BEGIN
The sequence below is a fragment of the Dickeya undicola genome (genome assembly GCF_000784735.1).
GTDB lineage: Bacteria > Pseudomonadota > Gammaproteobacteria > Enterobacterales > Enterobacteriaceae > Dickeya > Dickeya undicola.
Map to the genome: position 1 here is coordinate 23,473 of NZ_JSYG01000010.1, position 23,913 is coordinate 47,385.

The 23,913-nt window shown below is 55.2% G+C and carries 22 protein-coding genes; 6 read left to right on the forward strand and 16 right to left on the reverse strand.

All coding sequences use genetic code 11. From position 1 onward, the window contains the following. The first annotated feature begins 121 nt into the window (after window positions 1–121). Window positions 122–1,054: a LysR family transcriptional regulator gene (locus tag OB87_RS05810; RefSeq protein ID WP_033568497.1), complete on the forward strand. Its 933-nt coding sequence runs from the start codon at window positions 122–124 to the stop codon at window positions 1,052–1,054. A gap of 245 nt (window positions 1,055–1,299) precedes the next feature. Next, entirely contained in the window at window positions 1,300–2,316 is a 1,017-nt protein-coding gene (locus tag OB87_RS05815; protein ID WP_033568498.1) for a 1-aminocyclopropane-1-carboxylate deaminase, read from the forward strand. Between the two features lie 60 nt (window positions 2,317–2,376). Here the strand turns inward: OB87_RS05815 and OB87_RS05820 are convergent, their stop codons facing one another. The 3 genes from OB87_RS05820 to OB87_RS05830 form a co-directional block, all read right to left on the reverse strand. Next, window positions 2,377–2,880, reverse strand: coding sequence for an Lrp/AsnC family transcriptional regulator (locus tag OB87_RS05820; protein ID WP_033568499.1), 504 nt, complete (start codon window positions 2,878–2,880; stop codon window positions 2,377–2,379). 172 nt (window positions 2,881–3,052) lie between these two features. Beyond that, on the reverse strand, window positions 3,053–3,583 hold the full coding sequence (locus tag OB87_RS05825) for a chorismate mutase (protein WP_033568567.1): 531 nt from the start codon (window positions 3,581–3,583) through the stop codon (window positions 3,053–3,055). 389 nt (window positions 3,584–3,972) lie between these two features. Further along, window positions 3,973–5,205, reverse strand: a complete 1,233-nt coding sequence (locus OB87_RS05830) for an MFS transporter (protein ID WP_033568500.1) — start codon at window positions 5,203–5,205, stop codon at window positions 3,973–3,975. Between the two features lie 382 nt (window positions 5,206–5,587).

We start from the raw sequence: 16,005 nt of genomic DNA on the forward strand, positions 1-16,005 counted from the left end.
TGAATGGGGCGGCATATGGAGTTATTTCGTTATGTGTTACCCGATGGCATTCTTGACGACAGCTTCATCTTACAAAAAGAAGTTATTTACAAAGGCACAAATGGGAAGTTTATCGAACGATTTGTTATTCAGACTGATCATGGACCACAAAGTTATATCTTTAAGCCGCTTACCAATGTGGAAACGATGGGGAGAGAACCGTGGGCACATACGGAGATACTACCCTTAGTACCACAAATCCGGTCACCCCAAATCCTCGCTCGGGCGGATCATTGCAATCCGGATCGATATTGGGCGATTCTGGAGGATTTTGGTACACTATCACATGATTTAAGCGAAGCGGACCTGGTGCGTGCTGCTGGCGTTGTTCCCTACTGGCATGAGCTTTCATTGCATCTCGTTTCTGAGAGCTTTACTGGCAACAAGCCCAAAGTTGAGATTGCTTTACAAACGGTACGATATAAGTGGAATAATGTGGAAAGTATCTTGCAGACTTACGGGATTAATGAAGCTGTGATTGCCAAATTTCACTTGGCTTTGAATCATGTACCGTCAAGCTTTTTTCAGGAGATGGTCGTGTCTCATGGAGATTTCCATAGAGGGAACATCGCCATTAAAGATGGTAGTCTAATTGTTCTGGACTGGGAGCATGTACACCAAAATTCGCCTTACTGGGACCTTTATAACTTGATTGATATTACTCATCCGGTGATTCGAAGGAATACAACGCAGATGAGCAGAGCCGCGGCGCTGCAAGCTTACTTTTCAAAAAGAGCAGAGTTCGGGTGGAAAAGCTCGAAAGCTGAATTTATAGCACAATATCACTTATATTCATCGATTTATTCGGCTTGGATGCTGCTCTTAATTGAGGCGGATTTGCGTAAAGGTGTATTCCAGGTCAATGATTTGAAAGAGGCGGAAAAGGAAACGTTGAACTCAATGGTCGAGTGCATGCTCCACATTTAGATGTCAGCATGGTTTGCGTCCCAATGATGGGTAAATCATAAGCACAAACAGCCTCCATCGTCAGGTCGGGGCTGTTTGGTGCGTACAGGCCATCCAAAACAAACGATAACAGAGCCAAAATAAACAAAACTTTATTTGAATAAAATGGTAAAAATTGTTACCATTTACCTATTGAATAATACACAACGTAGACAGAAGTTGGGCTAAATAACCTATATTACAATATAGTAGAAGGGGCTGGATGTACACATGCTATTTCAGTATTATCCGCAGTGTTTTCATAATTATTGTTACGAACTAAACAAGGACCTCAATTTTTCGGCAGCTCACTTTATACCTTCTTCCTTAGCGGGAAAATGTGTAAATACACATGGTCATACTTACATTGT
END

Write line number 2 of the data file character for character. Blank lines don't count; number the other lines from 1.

GTDB lineage: Bacteria > Pseudomonadota > Gammaproteobacteria > Enterobacterales > Enterobacteriaceae > Dickeya > Dickeya undicola.